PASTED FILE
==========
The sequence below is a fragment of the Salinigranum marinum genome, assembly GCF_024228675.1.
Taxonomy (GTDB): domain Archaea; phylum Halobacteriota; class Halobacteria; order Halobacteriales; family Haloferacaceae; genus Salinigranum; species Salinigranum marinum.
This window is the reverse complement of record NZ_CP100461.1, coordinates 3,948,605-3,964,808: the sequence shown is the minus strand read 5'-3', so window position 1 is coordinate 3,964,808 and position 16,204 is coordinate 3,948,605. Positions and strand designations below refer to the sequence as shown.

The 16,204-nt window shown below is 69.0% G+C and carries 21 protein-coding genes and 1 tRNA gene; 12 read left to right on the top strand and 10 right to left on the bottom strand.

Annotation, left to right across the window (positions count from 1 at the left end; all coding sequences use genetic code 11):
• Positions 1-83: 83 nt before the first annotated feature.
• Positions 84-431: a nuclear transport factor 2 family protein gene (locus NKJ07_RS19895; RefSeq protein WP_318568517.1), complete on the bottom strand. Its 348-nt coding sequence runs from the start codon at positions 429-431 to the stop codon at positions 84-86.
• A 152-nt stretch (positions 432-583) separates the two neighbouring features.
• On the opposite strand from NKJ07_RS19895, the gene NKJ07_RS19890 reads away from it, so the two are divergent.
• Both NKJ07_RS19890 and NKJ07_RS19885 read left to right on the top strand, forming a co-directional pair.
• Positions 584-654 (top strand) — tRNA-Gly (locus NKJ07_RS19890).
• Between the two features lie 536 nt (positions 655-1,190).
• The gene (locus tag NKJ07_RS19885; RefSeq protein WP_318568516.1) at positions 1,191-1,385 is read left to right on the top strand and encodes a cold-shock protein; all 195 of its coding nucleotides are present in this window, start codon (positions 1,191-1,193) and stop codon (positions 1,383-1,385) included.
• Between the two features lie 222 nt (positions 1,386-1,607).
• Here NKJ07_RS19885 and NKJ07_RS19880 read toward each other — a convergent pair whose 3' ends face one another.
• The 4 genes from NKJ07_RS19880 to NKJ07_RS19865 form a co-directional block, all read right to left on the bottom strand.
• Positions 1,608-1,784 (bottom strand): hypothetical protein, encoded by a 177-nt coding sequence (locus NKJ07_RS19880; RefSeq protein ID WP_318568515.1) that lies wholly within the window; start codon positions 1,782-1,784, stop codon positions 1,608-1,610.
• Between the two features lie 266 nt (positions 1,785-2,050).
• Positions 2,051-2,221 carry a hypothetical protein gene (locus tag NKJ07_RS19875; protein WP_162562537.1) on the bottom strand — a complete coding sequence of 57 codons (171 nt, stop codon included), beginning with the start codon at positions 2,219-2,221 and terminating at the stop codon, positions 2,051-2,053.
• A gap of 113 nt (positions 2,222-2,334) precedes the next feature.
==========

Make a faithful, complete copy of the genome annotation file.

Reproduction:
The sequence below is a fragment of the Salinigranum marinum genome, assembly GCF_024228675.1.
Taxonomy (GTDB): domain Archaea; phylum Halobacteriota; class Halobacteria; order Halobacteriales; family Haloferacaceae; genus Salinigranum; species Salinigranum marinum.
This window is the reverse complement of record NZ_CP100461.1, coordinates 3,948,605-3,964,808: the sequence shown is the minus strand read 5'-3', so window position 1 is coordinate 3,964,808 and position 16,204 is coordinate 3,948,605. Positions and strand designations below refer to the sequence as shown.

The 16,204-nt window shown below is 69.0% G+C and carries 21 protein-coding genes and 1 tRNA gene; 12 read left to right on the top strand and 10 right to left on the bottom strand.

Annotation, left to right across the window (positions count from 1 at the left end; all coding sequences use genetic code 11):
• Positions 1-83: 83 nt before the first annotated feature.
• Positions 84-431: a nuclear transport factor 2 family protein gene (locus NKJ07_RS19895; RefSeq protein WP_318568517.1), complete on the bottom strand. Its 348-nt coding sequence runs from the start codon at positions 429-431 to the stop codon at positions 84-86.
• A 152-nt stretch (positions 432-583) separates the two neighbouring features.
• On the opposite strand from NKJ07_RS19895, the gene NKJ07_RS19890 reads away from it, so the two are divergent.
• Both NKJ07_RS19890 and NKJ07_RS19885 read left to right on the top strand, forming a co-directional pair.
• Positions 584-654 (top strand) — tRNA-Gly (locus NKJ07_RS19890).
• Between the two features lie 536 nt (positions 655-1,190).
• The gene (locus tag NKJ07_RS19885; RefSeq protein WP_318568516.1) at positions 1,191-1,385 is read left to right on the top strand and encodes a cold-shock protein; all 195 of its coding nucleotides are present in this window, start codon (positions 1,191-1,193) and stop codon (positions 1,383-1,385) included.
• Between the two features lie 222 nt (positions 1,386-1,607).
• Here NKJ07_RS19885 and NKJ07_RS19880 read toward each other — a convergent pair whose 3' ends face one another.
• The 4 genes from NKJ07_RS19880 to NKJ07_RS19865 form a co-directional block, all read right to left on the bottom strand.
• Positions 1,608-1,784 (bottom strand): hypothetical protein, encoded by a 177-nt coding sequence (locus NKJ07_RS19880; RefSeq protein ID WP_318568515.1) that lies wholly within the window; start codon positions 1,782-1,784, stop codon positions 1,608-1,610.
• Between the two features lie 266 nt (positions 1,785-2,050).
• Positions 2,051-2,221 carry a hypothetical protein gene (locus tag NKJ07_RS19875; protein WP_162562537.1) on the bottom strand — a complete coding sequence of 57 codons (171 nt, stop codon included), beginning with the start codon at positions 2,219-2,221 and terminating at the stop codon, positions 2,051-2,053.
• A gap of 113 nt (positions 2,222-2,334) precedes the next feature.